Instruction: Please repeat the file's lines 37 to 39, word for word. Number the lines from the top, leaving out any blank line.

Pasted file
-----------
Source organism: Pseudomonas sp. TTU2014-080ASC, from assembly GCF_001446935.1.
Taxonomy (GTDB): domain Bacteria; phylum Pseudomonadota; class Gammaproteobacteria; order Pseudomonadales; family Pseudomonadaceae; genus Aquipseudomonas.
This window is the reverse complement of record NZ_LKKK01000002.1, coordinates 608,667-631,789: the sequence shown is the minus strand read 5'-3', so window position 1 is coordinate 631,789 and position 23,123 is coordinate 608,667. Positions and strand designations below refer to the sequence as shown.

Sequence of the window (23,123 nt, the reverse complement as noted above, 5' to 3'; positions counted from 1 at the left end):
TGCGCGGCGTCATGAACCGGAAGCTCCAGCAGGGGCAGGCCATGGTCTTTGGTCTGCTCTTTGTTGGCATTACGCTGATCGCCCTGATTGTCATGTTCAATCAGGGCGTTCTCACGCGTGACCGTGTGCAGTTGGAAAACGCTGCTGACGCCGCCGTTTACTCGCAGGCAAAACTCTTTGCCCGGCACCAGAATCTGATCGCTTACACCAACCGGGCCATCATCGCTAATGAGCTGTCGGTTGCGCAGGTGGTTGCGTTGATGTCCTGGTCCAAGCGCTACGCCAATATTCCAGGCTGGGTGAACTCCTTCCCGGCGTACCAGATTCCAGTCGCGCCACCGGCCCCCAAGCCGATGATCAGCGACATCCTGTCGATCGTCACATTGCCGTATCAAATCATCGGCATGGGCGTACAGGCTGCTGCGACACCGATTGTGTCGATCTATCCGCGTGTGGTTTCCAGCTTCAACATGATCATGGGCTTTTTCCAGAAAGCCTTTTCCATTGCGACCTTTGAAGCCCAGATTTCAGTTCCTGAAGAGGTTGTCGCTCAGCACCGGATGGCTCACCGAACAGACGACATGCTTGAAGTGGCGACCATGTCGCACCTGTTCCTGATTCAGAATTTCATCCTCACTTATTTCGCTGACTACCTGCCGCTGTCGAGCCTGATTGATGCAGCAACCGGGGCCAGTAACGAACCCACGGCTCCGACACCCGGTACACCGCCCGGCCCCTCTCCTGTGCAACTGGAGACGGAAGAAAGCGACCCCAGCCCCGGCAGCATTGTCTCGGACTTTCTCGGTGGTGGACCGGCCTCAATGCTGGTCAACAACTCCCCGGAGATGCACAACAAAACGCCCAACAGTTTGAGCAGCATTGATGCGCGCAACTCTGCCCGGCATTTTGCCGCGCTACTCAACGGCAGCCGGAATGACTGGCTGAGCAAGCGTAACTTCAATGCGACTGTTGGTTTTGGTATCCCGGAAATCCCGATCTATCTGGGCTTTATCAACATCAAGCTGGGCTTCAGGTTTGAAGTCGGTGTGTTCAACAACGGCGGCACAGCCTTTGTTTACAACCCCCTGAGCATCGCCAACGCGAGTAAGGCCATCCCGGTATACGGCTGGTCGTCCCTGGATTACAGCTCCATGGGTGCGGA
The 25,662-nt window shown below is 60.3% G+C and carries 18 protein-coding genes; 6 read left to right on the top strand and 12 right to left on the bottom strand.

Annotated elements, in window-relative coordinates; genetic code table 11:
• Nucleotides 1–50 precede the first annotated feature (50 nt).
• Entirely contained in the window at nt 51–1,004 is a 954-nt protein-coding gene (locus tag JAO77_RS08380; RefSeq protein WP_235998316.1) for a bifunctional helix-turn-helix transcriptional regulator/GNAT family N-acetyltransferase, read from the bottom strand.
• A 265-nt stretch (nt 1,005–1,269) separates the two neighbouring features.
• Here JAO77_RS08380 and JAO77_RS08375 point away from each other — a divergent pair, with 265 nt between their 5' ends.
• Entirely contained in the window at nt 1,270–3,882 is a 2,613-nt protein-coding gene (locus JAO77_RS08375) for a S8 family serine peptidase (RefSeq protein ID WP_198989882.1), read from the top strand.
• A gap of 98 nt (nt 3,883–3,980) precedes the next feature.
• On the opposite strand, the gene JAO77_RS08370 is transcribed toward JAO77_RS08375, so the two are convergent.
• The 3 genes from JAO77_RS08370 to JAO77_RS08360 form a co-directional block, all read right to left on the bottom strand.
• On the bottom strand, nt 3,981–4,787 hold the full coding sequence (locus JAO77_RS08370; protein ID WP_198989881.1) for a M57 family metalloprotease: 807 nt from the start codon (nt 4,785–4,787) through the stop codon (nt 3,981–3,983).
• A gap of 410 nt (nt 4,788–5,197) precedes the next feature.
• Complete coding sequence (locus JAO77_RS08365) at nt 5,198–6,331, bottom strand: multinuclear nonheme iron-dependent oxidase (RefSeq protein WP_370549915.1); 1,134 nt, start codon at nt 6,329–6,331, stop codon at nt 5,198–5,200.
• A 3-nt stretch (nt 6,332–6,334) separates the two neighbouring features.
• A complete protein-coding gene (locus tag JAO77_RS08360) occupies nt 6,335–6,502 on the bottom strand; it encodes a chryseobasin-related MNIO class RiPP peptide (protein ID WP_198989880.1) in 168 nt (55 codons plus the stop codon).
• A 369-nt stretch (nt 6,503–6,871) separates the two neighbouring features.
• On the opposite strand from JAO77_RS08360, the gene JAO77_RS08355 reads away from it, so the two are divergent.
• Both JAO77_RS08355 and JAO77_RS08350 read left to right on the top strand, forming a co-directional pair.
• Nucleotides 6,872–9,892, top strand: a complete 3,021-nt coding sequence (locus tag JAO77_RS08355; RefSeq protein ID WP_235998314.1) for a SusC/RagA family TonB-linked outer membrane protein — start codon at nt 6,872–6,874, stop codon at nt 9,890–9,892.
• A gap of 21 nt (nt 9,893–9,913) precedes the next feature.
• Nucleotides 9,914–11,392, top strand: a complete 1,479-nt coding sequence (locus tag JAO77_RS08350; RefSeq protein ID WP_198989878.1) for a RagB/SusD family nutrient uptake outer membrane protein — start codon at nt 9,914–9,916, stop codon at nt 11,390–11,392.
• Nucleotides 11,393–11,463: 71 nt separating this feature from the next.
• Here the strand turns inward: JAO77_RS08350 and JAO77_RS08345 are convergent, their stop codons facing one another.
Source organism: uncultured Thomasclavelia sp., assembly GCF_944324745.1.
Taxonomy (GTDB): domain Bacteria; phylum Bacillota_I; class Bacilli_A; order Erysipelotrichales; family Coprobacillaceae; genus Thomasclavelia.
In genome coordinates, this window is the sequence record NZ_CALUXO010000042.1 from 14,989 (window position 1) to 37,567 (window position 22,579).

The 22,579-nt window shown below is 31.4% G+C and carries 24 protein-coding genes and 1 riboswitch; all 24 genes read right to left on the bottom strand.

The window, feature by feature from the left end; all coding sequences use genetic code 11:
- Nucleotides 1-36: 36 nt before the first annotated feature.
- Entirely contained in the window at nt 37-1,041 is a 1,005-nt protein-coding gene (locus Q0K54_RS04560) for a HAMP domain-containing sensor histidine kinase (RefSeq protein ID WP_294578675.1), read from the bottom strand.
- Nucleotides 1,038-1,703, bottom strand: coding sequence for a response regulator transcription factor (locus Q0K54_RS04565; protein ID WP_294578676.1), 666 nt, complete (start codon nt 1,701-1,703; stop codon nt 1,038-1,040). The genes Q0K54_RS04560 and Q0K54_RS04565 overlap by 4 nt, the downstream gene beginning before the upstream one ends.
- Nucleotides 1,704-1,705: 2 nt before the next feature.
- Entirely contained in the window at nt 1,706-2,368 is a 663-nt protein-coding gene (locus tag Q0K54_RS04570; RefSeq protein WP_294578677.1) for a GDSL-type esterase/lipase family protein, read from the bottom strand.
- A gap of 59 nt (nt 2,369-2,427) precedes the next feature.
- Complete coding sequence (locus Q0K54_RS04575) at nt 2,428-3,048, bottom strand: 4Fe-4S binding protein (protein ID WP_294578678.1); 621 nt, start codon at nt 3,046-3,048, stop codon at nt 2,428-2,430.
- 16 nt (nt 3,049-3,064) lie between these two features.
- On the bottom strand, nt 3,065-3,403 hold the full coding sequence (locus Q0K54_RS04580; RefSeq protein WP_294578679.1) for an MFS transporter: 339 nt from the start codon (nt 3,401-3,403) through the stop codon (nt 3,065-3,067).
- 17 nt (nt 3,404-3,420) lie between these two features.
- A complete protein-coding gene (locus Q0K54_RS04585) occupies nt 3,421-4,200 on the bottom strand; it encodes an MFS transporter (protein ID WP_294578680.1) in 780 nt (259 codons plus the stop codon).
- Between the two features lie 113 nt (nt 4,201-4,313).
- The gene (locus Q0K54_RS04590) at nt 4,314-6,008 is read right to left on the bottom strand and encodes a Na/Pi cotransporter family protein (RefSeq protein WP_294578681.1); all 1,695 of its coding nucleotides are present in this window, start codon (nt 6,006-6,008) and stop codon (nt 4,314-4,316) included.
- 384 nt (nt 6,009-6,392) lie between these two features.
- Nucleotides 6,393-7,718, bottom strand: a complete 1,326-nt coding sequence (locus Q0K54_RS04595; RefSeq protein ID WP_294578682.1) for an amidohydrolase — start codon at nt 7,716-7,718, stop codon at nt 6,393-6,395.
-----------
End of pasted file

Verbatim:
- Nucleotides 1,704-1,705: 2 nt before the next feature.
- Entirely contained in the window at nt 1,706-2,368 is a 663-nt protein-coding gene (locus tag Q0K54_RS04570; RefSeq protein WP_294578677.1) for a GDSL-type esterase/lipase family protein, read from the bottom strand.
- A gap of 59 nt (nt 2,369-2,427) precedes the next feature.